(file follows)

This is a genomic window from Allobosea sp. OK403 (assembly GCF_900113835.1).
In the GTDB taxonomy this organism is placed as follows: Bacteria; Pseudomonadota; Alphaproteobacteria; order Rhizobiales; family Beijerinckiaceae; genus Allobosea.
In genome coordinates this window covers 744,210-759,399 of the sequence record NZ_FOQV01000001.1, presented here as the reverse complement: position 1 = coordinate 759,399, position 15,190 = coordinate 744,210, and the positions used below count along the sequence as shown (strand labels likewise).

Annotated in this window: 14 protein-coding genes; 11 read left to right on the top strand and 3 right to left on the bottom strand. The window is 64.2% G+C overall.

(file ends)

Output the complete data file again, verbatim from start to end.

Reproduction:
This is a genomic window from Allobosea sp. OK403 (assembly GCF_900113835.1).
In the GTDB taxonomy this organism is placed as follows: Bacteria; Pseudomonadota; Alphaproteobacteria; order Rhizobiales; family Beijerinckiaceae; genus Allobosea.
In genome coordinates this window covers 744,210-759,399 of the sequence record NZ_FOQV01000001.1, presented here as the reverse complement: position 1 = coordinate 759,399, position 15,190 = coordinate 744,210, and the positions used below count along the sequence as shown (strand labels likewise).

Annotated in this window: 14 protein-coding genes; 11 read left to right on the top strand and 3 right to left on the bottom strand. The window is 64.2% G+C overall.